Cordelia unlocked the door from the inside and pulled it open, revealing a bruised and battered Hank. Sighing in exasperation at her husband’s antics - he hadn’t looked like this last time she’d seen him (which must have been a day, maybe two days ago) - she stepped to the side to allow him entry. Dried blood spattered the side of his face in the shape of a question mark.


“Well, a good morning to you too, Cordelia,” he muttered, having the audacity to look offended.


“It would have been a good morning if you hadn’t decided to show up in this state,” Cordelia retorted. “What the hell happened to you?”


Hank grabbed a bottle of whiskey from the counter and poured himself a finger or two into a dirty glass, earning him a look of disdain from his wife. “I was making that drop we discussed last week. The Broadmoor one.” He gulped back the drink, grimacing, and proffered the glass to her. “Want one?”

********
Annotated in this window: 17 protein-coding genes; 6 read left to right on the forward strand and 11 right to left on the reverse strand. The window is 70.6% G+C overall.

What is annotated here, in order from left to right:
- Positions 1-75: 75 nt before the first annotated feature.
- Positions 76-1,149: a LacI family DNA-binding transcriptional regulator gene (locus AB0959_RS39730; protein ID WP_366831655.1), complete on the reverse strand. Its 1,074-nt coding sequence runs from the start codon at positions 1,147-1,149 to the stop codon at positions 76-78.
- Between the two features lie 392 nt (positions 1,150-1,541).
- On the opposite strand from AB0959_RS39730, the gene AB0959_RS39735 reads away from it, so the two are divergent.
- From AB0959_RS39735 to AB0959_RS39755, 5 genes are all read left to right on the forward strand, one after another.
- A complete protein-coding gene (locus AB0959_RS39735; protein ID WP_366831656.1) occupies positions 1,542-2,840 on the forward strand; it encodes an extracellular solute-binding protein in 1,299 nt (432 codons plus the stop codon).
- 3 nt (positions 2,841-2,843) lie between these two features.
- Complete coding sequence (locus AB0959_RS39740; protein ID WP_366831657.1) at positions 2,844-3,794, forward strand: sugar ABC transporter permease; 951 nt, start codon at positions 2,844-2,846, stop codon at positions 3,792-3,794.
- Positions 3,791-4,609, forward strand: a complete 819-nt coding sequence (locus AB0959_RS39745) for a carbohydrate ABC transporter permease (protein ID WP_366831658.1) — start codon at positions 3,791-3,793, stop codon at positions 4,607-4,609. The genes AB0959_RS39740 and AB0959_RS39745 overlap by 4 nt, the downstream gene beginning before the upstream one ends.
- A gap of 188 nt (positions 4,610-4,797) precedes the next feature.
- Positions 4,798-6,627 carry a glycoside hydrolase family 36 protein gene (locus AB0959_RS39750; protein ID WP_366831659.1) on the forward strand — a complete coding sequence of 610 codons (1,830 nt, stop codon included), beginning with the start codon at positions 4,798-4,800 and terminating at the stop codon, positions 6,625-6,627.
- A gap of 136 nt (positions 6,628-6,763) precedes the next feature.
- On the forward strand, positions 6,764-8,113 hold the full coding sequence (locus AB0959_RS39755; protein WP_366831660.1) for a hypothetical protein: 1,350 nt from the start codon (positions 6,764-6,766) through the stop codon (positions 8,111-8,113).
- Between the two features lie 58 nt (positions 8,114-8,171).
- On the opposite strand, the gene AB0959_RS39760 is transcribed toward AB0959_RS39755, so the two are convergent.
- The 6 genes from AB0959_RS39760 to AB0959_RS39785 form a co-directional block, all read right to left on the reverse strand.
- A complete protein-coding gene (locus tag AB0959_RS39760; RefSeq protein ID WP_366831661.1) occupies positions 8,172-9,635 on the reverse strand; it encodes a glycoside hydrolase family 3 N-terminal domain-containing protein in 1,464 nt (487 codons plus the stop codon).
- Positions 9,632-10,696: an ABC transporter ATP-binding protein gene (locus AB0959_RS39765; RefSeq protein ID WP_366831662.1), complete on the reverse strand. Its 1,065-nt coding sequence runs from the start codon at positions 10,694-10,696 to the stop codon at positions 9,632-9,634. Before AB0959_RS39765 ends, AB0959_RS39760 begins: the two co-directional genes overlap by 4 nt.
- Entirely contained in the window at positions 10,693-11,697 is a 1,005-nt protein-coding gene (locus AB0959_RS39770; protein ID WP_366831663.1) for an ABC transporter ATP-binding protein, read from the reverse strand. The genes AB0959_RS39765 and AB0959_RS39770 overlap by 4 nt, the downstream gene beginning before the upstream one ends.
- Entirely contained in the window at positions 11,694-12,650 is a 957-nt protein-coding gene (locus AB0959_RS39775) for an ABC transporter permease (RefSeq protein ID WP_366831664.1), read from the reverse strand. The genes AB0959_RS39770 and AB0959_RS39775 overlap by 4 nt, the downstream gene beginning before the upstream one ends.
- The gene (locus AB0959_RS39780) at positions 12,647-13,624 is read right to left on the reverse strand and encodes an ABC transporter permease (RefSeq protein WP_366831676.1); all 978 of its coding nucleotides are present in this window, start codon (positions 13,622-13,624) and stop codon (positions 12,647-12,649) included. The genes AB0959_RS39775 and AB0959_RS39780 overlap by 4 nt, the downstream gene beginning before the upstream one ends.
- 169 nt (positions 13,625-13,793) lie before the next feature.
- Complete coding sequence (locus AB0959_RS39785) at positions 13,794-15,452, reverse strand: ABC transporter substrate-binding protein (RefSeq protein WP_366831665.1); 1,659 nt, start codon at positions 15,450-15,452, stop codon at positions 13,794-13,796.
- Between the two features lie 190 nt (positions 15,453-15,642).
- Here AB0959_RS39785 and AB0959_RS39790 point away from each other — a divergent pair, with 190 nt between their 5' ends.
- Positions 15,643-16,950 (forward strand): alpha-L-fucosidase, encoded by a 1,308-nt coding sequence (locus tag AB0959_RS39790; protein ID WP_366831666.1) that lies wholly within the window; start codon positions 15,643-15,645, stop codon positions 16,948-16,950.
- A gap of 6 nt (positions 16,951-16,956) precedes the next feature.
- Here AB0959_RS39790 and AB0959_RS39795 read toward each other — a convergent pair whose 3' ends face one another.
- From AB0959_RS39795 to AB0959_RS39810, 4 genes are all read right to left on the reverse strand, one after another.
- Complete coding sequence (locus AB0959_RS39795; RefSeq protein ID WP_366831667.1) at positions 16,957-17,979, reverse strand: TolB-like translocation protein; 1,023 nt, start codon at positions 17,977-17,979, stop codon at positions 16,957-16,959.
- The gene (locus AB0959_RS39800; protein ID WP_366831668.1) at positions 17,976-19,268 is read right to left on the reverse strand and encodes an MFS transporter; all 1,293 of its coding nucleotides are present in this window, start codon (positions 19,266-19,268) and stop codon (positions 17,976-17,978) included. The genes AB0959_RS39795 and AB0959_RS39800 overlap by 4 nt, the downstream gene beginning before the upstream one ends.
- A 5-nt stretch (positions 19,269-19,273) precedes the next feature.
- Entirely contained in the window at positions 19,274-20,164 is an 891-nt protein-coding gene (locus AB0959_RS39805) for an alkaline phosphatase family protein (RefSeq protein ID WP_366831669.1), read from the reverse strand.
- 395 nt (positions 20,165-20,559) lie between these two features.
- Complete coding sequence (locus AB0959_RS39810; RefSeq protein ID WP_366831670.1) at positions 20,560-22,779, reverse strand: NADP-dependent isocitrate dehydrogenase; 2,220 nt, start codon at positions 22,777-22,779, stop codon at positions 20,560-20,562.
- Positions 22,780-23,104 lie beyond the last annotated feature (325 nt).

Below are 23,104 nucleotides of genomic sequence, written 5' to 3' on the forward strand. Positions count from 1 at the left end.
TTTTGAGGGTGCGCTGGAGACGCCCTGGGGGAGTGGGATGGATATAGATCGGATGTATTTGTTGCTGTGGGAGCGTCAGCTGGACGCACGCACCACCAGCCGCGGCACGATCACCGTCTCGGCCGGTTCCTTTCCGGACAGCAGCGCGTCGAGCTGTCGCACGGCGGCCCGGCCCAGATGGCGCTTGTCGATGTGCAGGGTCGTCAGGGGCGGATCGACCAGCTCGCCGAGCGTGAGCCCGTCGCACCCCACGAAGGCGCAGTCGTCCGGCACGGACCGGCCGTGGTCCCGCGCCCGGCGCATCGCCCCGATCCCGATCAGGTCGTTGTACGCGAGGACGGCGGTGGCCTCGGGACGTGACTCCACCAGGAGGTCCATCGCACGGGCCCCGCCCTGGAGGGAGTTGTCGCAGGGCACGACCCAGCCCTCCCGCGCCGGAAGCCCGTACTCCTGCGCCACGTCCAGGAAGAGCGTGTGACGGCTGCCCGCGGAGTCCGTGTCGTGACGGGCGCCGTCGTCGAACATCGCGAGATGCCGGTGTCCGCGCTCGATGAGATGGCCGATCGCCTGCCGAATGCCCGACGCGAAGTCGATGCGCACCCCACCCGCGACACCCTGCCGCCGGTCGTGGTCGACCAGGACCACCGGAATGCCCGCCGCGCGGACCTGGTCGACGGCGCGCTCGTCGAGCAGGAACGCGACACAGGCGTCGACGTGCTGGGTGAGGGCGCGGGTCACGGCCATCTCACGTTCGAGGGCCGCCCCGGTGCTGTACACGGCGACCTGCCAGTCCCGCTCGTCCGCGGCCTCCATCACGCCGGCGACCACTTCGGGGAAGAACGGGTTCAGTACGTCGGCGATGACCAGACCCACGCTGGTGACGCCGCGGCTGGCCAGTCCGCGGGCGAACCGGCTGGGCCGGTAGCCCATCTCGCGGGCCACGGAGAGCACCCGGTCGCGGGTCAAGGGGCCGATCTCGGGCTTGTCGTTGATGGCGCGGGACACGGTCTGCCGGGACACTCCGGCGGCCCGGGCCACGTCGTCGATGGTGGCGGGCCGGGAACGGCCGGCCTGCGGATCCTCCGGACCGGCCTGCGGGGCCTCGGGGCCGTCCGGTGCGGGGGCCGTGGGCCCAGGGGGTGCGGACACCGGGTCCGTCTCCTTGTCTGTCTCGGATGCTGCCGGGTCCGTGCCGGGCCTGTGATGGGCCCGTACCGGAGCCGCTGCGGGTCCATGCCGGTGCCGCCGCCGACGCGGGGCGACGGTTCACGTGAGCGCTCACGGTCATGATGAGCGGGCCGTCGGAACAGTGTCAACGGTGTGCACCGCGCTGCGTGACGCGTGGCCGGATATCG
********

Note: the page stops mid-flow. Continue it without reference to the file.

“No, I don’t,” Cordelia sniffed. “We were supposed to do that drop together. Is that why you’re, you know-” She trailed off with a limp gesture to the gash on Hank’s forehead.


“Not exactly. The deal went off fine, I got enough ration cards to last us the whole summer. I was jumped by these two assholes on the way back.”


Cordelia soaked a rag in alcohol and began to clean Hank’s forehead, perhaps a little more aggressively than needed. “And are these two assholes going to follow us back here?”


He smirked. “You’re funny. Want to know who they were?”




“Couple of Kyle’s men. Thought they were a pair of nobodies at first, but these knuckleheads were stupid enough to slip his name into the conversation.”


Stunned, Cordelia struggled to process the new information. “ Our Kyle?”


“Of course. Who else would it be? Anyway, he sent those guys out looking for us - looks like he’s hot on our trail now, Delia.” His face once again twisted into that infuriating smirk that Cordelia had grown to detest so much. His making light of their predicament - along with the untimely nickname - made her want to hit him.